Confused about online sales taxes? You're not alone

Are you doing some shopping online this holiday season and wondering why you're getting charged sales tax and your sister in another state isn't? In this edition of Ask Maggie, CNET's Marguerite Reardon explains.

Consumers can save a bundle and avoid big crowds by shopping online this holiday season. But can they also avoid paying sales tax?

Online shopping is appealing because sites like Amazon not only offer convenience but in many cases they also offer lower prices than their brick-and-mortar competitors. And in some states, online holiday shoppers can sweeten those savings by not paying sales tax, which they'd otherwise be forced to pay if they shopped at a retailer with a physical storefront in their state.

This may be good news for shoppers, but it's bad news for states, which rely on revenue from sales taxes to help fund basic services and initiatives, such as public safety, education, and recreation.

Figuring out where sales tax applies online can be tricky, since it's different in every state. And with this week's news that the Supreme Court has declined to hear a case in New York that challenges its online taxation law, many people are wondering what it all means. In this installment of Ask Maggie, I help a reader negotiate the ins and outs of taxation on Internet sales.

Online sales tax is confusing!

Dear Maggie,

What is the deal with sales taxes for online purchases? I live in New York City and I shop online constantly. I know that when I buy things on Amazon I pay tax, but on some sites I don't. Also, my sister who lives in Chicago does not pay any sales tax when she orders stuff online, even when she orders from Amazon. What gives? I'm so confused. Also, I heard the laws may be changing on this. Can you please explain what's happening?

Thanks,
Libby

A worker loading orders in one of Amazon's factories. Amazon

Dear Libby,

As you've rightfully observed, figuring out who pays sales tax online and who doesn't can be difficult. Some retailers charge sales tax and some don't -- it all depends on what state you're in and whether the seller has a physical presence in that state.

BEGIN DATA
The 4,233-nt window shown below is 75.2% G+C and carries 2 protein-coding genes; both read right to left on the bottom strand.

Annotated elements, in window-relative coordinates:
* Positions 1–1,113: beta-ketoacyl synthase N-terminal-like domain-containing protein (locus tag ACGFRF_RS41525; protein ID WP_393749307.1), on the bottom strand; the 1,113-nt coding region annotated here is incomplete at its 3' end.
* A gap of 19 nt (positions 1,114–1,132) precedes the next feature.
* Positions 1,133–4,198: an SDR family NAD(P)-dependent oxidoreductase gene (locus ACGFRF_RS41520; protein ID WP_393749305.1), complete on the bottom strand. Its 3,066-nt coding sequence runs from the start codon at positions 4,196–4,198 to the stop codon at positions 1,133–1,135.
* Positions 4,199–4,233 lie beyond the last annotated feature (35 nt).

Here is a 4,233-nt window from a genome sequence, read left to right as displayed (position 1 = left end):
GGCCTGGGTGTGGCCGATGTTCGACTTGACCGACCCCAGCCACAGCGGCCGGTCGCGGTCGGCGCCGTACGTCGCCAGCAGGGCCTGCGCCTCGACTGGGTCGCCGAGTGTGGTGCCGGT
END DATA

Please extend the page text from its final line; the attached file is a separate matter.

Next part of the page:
The US Supreme Court has ruled on multiple occasions that a state can force a retailer to collect sales tax only if that retailer has a physical presence in that state. If there's no physical presence in a state, then the state can't require a retailer to pay taxes, Joe Henchman, an attorney and policy analyst with the Tax Foundation, a nonpartisan tax research group based in Washington, DC, explains in a recent blog post.

Obviously, states, which need revenue from sales taxes to provide local services and pay for things like firefighters, teachers, and a police force, would prefer to tax all online stores. So in an effort to make sure they don't miss out on any potential tax revenue, some states have interpreted this notion of "presence" more broadly in order to force online retailers to collect sales tax.

States such as Arkansas, California, Connecticut, Georgia, Illinois, Maine, Minnesota, New York, North Carolina, Rhode Island, and Vermont have each passed so-called "Amazon tax" laws that require retailers to collect sales tax even if they don't own property or have employees in a given state. Most of these laws consider affiliates or Web sites that refer customers to a particular retailer as an in-state employee, and as a result they say those Web sites need to collect sales tax from their customers. These affiliates could be one-person blogs promoting products or companies that run coupon and deal sites.

Different laws for different states
Amazon and other online retailers, such as Overstock, that have affiliate programs, have taken issue with these laws. And they've sued states in court to overturn them. In Illinois, the so-called "Amazon tax" law was struck down. The court sided with Amazon and as a result, online shoppers in Illinois don't have to pay the state's 6.25 percent sales tax when ordering items from sites such as Amazon.